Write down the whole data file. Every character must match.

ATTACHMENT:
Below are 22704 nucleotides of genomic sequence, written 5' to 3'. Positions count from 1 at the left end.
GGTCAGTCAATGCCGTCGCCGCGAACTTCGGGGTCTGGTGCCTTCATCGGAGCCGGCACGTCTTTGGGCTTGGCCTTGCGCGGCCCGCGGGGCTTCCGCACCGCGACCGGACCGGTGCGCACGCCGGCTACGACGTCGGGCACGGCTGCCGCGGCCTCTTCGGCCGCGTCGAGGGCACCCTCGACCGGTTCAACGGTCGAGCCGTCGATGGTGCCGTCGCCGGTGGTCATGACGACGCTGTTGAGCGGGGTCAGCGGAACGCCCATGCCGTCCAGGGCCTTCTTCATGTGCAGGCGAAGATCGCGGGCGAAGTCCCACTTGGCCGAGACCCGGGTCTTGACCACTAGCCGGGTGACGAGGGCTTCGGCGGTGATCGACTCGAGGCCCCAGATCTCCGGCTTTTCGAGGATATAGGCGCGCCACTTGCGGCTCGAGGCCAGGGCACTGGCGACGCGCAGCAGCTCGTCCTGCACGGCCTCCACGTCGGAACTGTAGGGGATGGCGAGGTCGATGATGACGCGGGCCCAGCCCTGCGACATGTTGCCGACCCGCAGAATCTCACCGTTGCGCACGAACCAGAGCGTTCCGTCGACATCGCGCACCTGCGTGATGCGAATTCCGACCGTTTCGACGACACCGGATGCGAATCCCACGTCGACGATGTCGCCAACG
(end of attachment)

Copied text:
Below are 22704 nucleotides of genomic sequence, written 5' to 3'. Positions count from 1 at the left end.
GGTCAGTCAATGCCGTCGCCGCGAACTTCGGGGTCTGGTGCCTTCATCGGAGCCGGCACGTCTTTGGGCTTGGCCTTGCGCGGCCCGCGGGGCTTCCGCACCGCGACCGGACCGGTGCGCACGCCGGCTACGACGTCGGGCACGGCTGCCGCGGCCTCTTCGGCCGCGTCGAGGGCACCCTCGACCGGTTCAACGGTCGAGCCGTCGATGGTGCCGTCGCCGGTGGTCATGACGACGCTGTTGAGCGGGGTCAGCGGAACGCCCATGCCGTCCAGGGCCTTCTTCATGTGCAGGCGAAGATCGCGGGCGAAGTCCCACTTGGCCGAGACCCGGGTCTTGACCACTAGCCGGGTGACGAGGGCTTCGGCGGTGATCGACTCGAGGCCCCAGATCTCCGGCTTTTCGAGGATATAGGCGCGCCACTTGCGGCTCGAGGCCAGGGCACTGGCGACGCGCAGCAGCTCGTCCTGCACGGCCTCCACGTCGGAACTGTAGGGGATGGCGAGGTCGATGATGACGCGGGCCCAGCCCTGCGACATGTTGCCGACCCGCAGAATCTCACCGTTGCGCACGAACCAGAGCGTTCCGTCGACATCGCGCACCTGCGTGATGCGAATTCCGACCGTTTCGACGACACCGGATGCGAATCCCACGTCGACGATGTCGCCAACG